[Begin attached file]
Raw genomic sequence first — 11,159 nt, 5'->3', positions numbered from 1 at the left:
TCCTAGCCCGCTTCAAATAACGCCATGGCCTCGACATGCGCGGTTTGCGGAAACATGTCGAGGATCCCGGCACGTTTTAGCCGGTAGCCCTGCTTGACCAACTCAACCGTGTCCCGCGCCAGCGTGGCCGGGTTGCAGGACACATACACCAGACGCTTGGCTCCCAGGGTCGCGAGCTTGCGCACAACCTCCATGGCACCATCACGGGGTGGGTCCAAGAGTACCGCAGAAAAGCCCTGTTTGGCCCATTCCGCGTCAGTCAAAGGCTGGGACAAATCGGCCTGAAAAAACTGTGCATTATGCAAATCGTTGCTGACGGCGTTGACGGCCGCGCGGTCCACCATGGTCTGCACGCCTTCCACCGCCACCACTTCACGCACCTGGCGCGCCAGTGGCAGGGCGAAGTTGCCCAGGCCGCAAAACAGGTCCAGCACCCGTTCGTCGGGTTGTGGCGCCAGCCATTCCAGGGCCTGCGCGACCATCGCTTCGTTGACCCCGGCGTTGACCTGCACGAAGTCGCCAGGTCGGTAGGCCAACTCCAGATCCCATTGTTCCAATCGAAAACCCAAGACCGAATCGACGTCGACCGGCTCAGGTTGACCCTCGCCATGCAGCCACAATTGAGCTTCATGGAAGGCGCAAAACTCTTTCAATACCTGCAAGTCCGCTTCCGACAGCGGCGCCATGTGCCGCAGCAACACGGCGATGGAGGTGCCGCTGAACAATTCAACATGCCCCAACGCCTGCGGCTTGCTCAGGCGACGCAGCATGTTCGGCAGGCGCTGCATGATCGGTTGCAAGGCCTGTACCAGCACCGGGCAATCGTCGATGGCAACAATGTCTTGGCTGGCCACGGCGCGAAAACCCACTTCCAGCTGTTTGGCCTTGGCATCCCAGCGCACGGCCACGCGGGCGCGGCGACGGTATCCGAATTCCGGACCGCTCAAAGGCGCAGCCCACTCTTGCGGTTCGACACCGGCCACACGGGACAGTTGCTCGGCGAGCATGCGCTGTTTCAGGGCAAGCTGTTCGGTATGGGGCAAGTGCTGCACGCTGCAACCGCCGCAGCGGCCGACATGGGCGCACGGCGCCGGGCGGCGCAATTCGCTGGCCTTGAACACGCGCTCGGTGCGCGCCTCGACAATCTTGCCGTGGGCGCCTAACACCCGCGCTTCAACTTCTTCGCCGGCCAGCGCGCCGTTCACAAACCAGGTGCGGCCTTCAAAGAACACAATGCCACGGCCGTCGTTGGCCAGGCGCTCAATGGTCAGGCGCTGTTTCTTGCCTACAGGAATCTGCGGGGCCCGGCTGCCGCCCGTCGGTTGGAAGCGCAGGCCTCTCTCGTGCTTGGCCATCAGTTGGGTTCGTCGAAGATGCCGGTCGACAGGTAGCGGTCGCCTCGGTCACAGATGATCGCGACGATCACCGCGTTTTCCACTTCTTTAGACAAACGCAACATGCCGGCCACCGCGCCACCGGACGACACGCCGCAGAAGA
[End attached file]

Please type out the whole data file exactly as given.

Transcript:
Raw genomic sequence first — 11,159 nt, 5'->3', positions numbered from 1 at the left:
TCCTAGCCCGCTTCAAATAACGCCATGGCCTCGACATGCGCGGTTTGCGGAAACATGTCGAGGATCCCGGCACGTTTTAGCCGGTAGCCCTGCTTGACCAACTCAACCGTGTCCCGCGCCAGCGTGGCCGGGTTGCAGGACACATACACCAGACGCTTGGCTCCCAGGGTCGCGAGCTTGCGCACAACCTCCATGGCACCATCACGGGGTGGGTCCAAGAGTACCGCAGAAAAGCCCTGTTTGGCCCATTCCGCGTCAGTCAAAGGCTGGGACAAATCGGCCTGAAAAAACTGTGCATTATGCAAATCGTTGCTGACGGCGTTGACGGCCGCGCGGTCCACCATGGTCTGCACGCCTTCCACCGCCACCACTTCACGCACCTGGCGCGCCAGTGGCAGGGCGAAGTTGCCCAGGCCGCAAAACAGGTCCAGCACCCGTTCGTCGGGTTGTGGCGCCAGCCATTCCAGGGCCTGCGCGACCATCGCTTCGTTGACCCCGGCGTTGACCTGCACGAAGTCGCCAGGTCGGTAGGCCAACTCCAGATCCCATTGTTCCAATCGAAAACCCAAGACCGAATCGACGTCGACCGGCTCAGGTTGACCCTCGCCATGCAGCCACAATTGAGCTTCATGGAAGGCGCAAAACTCTTTCAATACCTGCAAGTCCGCTTCCGACAGCGGCGCCATGTGCCGCAGCAACACGGCGATGGAGGTGCCGCTGAACAATTCAACATGCCCCAACGCCTGCGGCTTGCTCAGGCGACGCAGCATGTTCGGCAGGCGCTGCATGATCGGTTGCAAGGCCTGTACCAGCACCGGGCAATCGTCGATGGCAACAATGTCTTGGCTGGCCACGGCGCGAAAACCCACTTCCAGCTGTTTGGCCTTGGCATCCCAGCGCACGGCCACGCGGGCGCGGCGACGGTATCCGAATTCCGGACCGCTCAAAGGCGCAGCCCACTCTTGCGGTTCGACACCGGCCACACGGGACAGTTGCTCGGCGAGCATGCGCTGTTTCAGGGCAAGCTGTTCGGTATGGGGCAAGTGCTGCACGCTGCAACCGCCGCAGCGGCCGACATGGGCGCACGGCGCCGGGCGGCGCAATTCGCTGGCCTTGAACACGCGCTCGGTGCGCGCCTCGACAATCTTGCCGTGGGCGCCTAACACCCGCGCTTCAACTTCTTCGCCGGCCAGCGCGCCGTTCACAAACCAGGTGCGGCCTTCAAAGAACACAATGCCACGGCCGTCGTTGGCCAGGCGCTCAATGGTCAGGCGCTGTTTCTTGCCTACAGGAATCTGCGGGGCCCGGCTGCCGCCCGTCGGTTGGAAGCGCAGGCCTCTCTCGTGCTTGGCCATCAGTTGGGTTCGTCGAAGATGCCGGTCGACAGGTAGCGGTCGCCTCGGTCACAGATGATCGCGACGATCACCGCGTTTTCCACTTCTTTAGACAAACGCAACATGCCGGCCACCGCGCCACCGGACGACACGCCGCAGAAGA